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Mmusi Maimane - You are not the one

After all that has been said and done within the official opposition party, the DA, you must hand some portion of admiration to Helen Zille. 

Faith Daniels

Here is a woman, who, when called out on her public social media utterances about colonialism, still handled the matter in her own way. She responded to criticism quite extensively, basically saying that if what she put down in 140 characters offended you, then she's sorry. 


By that we can deduce, that if it didn't offend you, you are welcome to skip that part of her timeline. Then you are one of the few people who understood what she really meant and not what she really said. Fast forward to Tuesday and she apologises unreservedly to the South African population - again if you were offended by the tweets. 


Alongside her, sat Mmusi Maimane, who delivered his own statement about how he was personally hurt by the tweets, and how it set the party back. And he is right. It set the party way back. 


But the admiration though doesn't stem from that. It stems from the fact that no one within the ranks of the DA can really call Helen Zille to order. The party's federal executive suspended her prematurely and was subjected to Zille schooling them on their own rules and regulations about a week ago. 

Zille apologises
Slindelo Masikane


Press conference after press conference, the DA can tell you quite succinctly where the ruling party is going wrong. It can lead a process straight to court and be quite powerful in pointing out wrongs, and in actual fact, who is wrong and who should take the blame. The party knows the role it has to play within the opposition party sphere. But it cannot deal effectively with its own mess. When it comes to Helen Zille, it's a whole different ball game. The party will tell you about due process and how it must be followed. That is the line that it will stick to. There will be no movement from there - no debate about longterm goals and where the party ultimately wants to go. For now - it wants Helen Zille to stay on as the Premier of the Western Cape. That much is clear. There will be no motion of no confidence led.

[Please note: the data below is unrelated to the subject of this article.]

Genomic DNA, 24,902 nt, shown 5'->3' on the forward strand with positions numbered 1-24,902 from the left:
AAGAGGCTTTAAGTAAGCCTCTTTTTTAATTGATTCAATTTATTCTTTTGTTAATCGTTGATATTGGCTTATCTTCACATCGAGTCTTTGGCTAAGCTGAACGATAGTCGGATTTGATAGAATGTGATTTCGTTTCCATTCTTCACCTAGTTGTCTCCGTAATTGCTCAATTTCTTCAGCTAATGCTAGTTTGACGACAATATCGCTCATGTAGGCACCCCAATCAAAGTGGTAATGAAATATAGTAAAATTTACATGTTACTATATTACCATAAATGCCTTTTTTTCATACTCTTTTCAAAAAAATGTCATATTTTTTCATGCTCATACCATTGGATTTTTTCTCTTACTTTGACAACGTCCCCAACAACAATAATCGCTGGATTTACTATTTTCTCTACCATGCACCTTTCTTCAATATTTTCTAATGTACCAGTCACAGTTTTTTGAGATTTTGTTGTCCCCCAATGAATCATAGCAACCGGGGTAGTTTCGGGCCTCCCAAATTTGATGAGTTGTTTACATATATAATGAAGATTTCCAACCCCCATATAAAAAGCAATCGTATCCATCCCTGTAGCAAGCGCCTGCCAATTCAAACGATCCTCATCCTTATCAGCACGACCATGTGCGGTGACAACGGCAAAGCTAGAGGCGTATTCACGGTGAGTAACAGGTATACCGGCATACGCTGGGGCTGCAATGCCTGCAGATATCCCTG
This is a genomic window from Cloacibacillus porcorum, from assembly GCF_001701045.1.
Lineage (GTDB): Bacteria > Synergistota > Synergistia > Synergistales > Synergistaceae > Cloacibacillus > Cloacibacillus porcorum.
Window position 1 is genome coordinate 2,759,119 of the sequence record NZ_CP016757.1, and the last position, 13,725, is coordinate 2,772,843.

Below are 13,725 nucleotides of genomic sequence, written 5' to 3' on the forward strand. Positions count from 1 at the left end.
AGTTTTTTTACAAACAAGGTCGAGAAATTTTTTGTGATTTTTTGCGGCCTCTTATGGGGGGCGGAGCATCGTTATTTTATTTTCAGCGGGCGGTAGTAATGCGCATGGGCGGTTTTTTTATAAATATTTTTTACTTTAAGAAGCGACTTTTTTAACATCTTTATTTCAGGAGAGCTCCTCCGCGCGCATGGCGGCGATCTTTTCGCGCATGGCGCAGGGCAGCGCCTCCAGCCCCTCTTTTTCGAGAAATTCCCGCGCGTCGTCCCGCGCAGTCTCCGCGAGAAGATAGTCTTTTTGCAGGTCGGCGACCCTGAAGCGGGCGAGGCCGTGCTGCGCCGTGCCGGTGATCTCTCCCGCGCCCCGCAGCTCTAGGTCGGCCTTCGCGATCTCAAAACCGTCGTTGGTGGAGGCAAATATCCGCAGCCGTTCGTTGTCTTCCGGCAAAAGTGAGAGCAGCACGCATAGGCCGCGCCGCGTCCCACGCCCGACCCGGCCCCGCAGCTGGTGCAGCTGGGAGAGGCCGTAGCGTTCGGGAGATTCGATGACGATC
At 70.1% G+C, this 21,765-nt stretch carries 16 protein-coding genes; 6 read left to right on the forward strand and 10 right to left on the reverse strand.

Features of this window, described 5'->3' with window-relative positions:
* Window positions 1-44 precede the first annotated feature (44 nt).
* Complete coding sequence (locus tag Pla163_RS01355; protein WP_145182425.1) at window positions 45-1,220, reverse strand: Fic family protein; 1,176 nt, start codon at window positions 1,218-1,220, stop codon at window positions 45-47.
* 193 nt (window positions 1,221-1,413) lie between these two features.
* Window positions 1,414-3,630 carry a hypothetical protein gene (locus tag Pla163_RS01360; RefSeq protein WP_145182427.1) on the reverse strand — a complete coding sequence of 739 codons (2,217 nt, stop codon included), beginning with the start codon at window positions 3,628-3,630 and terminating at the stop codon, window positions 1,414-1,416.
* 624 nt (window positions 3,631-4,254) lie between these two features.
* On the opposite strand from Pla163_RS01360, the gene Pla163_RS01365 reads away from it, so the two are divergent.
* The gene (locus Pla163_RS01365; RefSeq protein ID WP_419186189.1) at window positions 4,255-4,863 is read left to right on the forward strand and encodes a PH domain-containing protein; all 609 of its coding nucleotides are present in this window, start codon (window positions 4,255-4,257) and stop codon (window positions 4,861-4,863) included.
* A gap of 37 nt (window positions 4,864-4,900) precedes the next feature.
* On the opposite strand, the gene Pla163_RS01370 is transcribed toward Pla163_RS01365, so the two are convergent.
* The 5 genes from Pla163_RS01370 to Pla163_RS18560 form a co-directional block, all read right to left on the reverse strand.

Party leader Mmusi Maimane has been quite whimsical and unconvincing when addressing the Zille matter. In fact, up until Tuesday's presser, he seemed pained by the fact that he had to deal with it at all. But that is where leadership must enter, right? To make the unpopular decisions and think beyond the here and now. What sort of party does the DA want to be, come 2019? By all accounts, the party is quite fine with staying the official opposition. 


Helen Zille addressed the nation, in what could only be described as the apology that Maimane wanted right from the start. But will she be booted out of the party? Not really. She's been removed from being actively involved in the party's decision making structures. Is she still the premier of the Western Cape? Yes. 


The EFF Commander in Chief Julius Malema gave a very stern warning to the party last week - that if it doesn't act decisively in the Zille matter - it can really kiss coalition party politics with them goodbye. That is no minor thing. Outside of the Western Cape, the DA needs as much support as possible. The fact that the ANC is scoring own goals every single day will not be enough for the majority of South Africans to turn to the DA. Race matters in South Africa. And Helen Zille touched us on our studios when it comes to this. A slap on the wrist was not enough Mmusi. Years from now, this will be the moment the DA leader will look back on, as the time and place, where he lost the plot. It is the time and place where aspirations of higher office slipped through his fingers. It is not beckoning soon, definitely not in 2019. 


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